Walter F. Mondale today unloaded a withering critique of his debate opponent, calling the President Reagan of the Kansas City debate a dangerously "detached, remote and misinformed" leader who tried to shuck responsibility for his foreign policy failures.
"Last night, the American people saw with their own eyes what the problem is," Mondale told a lunch-hour rally of 15,000 at JFK Plaza here. "They saw a president who cannot discuss any major issue without making a major mistake . . . . They saw a commander-in-chief who is not commanding and who isn't a chief."
With his slashing reviews, Mondale was bidding gamely to "win" the replays of a debate that most observers, media commentary and overnight polls had judged a draw.
Mondale's strategists conceded today that they will get no immediate momentum shift from the televised foreign-policy exchange, but campaign chairman James A. Johnson vowed that "last night's debate won't be over until Nov. 6."
He said Reagan's statements and misstatements had provided ammunition for Mondale to focus the final two weeks of the campaign on questions of war and peace and on presidential competence.
Today's attacks suggested how differently the Mondale camp viewed this debate from the first one. After Louisville, Mondale had the liberty of letting the media carry the criticism of Reagan's shaky performance. Today, it was Mondale's turn.
Mondale warmed to the task with ridicule and indignation, and he attacked from the left and the right. On the Reagan proposal to share advanced-weapons technology with the Soviet Union, Mondale said, "That's not my idea of strength."
"We climbed the rock of strength last night," said Mondale's foreign-policy adviser, David L. Aaron. "Now we can really focus on the nuclear issues."
Mondale said today that Reagan was flatly wrong Sunday night when he denied that he had ever said submarine-launched missiles could be recalled. "We cannot permit and we will not tolerate a president who does not know what he needs to know," he said.
He accused Reagan of trying to escape responsiblity for the barracks bombing that killed 241 U.S. servicemen in Beirut last year. "He said, 'I didn't do it. It was a local commander who made a mistake.' That's not what we expect of a president," Mondale told a group later today at Bergen Community College in Paramus, N.J.
On a related issue, aides to Reagan denied Mondale's assertion Sunday night that the Joint Chiefs of Staff had advised that Marines be withdrawn from Lebanon shortly before the barracks bombing. "It's absolutely false," said Robert C. McFarlane, Reagan's national security adviser.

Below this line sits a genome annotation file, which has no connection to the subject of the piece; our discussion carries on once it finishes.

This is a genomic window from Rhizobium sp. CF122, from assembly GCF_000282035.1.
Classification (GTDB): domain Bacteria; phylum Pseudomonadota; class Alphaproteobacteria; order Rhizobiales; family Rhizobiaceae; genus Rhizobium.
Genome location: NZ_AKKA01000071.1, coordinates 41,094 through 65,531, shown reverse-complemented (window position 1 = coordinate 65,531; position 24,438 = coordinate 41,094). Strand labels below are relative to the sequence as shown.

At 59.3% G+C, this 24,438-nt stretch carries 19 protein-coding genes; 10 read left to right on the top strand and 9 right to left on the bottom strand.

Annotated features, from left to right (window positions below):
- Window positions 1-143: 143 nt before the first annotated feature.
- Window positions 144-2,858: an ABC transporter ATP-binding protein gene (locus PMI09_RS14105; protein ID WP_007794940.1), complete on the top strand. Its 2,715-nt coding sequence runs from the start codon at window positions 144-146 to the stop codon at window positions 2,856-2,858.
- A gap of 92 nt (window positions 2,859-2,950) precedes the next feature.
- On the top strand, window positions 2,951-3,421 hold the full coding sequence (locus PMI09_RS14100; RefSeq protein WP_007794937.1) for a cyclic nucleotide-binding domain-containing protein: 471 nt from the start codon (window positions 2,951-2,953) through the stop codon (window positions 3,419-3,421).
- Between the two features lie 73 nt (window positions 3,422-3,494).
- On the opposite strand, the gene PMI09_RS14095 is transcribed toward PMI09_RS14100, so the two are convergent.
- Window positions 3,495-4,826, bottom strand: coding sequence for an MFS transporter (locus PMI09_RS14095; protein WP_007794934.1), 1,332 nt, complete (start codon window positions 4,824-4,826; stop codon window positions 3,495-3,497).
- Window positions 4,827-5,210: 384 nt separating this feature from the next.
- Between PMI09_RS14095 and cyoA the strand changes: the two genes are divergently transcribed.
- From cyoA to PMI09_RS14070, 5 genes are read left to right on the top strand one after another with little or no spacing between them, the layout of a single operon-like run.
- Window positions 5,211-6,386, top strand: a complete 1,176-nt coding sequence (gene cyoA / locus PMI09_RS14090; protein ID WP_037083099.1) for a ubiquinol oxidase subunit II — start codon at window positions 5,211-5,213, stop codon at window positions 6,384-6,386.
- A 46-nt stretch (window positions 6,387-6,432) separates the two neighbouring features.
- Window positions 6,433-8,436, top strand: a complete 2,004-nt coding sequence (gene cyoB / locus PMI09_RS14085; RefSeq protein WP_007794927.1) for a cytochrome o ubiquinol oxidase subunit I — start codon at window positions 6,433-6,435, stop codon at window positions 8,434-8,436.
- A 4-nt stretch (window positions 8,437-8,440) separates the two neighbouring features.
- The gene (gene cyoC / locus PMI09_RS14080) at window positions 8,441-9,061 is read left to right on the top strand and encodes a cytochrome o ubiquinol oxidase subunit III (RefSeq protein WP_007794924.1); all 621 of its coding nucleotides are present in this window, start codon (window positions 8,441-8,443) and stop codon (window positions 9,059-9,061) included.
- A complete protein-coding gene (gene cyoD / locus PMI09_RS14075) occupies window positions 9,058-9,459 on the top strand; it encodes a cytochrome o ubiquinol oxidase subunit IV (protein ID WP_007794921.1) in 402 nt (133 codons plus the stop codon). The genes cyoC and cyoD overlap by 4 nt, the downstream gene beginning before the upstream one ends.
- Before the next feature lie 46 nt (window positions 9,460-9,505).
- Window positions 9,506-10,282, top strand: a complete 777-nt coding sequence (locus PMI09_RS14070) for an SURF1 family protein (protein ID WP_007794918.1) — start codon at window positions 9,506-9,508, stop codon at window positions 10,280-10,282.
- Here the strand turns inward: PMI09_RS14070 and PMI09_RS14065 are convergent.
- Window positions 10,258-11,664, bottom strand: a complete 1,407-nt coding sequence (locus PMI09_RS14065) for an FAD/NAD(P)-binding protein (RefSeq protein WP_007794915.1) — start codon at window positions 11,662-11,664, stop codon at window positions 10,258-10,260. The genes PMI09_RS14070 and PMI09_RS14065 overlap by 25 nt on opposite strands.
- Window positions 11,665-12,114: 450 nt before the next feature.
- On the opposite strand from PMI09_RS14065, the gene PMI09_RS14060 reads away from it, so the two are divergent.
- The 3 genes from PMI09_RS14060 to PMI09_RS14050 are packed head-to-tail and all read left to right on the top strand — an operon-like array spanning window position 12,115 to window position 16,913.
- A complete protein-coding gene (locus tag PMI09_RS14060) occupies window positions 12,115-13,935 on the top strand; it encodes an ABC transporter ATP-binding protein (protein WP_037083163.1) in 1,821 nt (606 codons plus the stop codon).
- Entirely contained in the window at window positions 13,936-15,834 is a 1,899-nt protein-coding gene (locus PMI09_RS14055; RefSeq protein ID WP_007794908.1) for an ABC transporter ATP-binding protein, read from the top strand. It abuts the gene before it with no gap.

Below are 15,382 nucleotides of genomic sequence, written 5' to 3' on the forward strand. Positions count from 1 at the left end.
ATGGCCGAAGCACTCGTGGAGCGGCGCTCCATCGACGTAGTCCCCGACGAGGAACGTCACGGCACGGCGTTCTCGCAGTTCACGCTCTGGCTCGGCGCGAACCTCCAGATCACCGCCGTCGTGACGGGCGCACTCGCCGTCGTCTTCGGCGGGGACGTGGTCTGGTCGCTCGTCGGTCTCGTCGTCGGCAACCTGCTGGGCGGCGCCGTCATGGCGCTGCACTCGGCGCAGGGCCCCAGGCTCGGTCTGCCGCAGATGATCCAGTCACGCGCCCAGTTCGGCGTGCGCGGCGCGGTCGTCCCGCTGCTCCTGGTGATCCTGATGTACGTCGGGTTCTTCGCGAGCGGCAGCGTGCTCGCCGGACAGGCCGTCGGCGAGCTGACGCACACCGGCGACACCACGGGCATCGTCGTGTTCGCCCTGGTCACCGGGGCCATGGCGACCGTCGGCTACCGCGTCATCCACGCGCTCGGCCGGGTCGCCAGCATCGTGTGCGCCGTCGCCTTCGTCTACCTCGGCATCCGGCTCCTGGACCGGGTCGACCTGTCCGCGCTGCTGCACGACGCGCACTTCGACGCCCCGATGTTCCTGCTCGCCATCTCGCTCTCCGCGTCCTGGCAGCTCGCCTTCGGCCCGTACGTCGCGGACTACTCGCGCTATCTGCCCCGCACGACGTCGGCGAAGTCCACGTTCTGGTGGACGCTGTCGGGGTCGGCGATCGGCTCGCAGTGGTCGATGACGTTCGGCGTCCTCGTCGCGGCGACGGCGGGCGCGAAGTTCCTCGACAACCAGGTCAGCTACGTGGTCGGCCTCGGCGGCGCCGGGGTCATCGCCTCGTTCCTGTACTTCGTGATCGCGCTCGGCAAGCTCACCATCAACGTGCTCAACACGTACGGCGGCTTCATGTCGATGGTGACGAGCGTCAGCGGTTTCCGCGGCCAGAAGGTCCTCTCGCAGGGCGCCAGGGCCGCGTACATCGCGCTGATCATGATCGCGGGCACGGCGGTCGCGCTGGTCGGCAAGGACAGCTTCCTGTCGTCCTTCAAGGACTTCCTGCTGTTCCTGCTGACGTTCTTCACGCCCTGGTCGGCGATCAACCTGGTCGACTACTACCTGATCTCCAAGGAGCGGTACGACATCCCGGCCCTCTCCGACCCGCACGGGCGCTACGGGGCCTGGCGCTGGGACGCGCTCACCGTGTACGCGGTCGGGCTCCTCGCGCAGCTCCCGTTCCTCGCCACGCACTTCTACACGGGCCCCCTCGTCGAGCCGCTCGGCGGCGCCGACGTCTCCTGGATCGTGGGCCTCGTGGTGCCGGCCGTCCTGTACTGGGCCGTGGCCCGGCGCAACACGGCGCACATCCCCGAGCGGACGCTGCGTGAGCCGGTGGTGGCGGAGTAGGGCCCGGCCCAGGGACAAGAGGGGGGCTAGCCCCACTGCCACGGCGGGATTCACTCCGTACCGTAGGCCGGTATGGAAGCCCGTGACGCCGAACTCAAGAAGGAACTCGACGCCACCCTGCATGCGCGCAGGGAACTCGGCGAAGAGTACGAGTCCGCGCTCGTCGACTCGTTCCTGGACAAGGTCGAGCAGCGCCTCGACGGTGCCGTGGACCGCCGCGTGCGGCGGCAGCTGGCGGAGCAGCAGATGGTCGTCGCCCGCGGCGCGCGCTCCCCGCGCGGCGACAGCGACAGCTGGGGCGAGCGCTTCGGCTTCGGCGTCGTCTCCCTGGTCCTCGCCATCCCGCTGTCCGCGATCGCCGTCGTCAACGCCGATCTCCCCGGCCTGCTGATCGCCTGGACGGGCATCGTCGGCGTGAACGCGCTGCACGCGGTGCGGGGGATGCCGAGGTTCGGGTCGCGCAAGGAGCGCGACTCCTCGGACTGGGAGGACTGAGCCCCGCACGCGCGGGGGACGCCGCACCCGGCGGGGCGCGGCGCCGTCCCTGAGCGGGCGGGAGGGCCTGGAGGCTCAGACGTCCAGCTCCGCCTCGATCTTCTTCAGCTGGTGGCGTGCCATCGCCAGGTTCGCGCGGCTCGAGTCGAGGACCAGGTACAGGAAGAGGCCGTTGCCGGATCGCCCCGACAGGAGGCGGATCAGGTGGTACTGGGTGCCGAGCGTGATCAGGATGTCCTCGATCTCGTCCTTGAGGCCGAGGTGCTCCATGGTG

On the controversial CIA manual in Nicaragua, Mondale said: "Mr. President, that's your secret manual. You bought it and paid for it. It's your secret war. Those are your terrorists. And it's your quagmire that we're headed for in that nation."
He ridiculed the president's proposal to give the Soviets a demonstration of space weapons, likening it to calling "the Soviets in for a little nuclear skeet shoot."
At Bergen Community College, he added: "Mr. President, over what state are you planning to do that demonstration shot?" The question drew widespread laughter.
Mondale's crowds today were not as effusive as those that greeted him after the Louisville debate. At the Bergen Community College, there were some scattered Reagan chants.
Today's swing to Pennsylvania, New Jersey and New York marked the beginning of a 15-day finishing dash for Mondale. He will barnstorm through the Northeast and Midwest this week, and on the weekend he will take his fourth post-convention trip to California, with a brief stop in Texas.
Campaign manager Robert G. Beckel said Mondale is now running ahead in the Northeast industrial states -- a statement that Reagan strategists called "whistling past the graveyard" -- and is "very competitive" in the Midwest and on the West Coast. "The race in California is going to be very close," he said, "down to the margin of turnout."
Beckel gave no poll numbers to back his claims. He did say, however, that a poll of 650 voters taken after the debate by the Mondale pollster, Peter Hart, showed Mondale had won the showdown, 35 to 30 percent.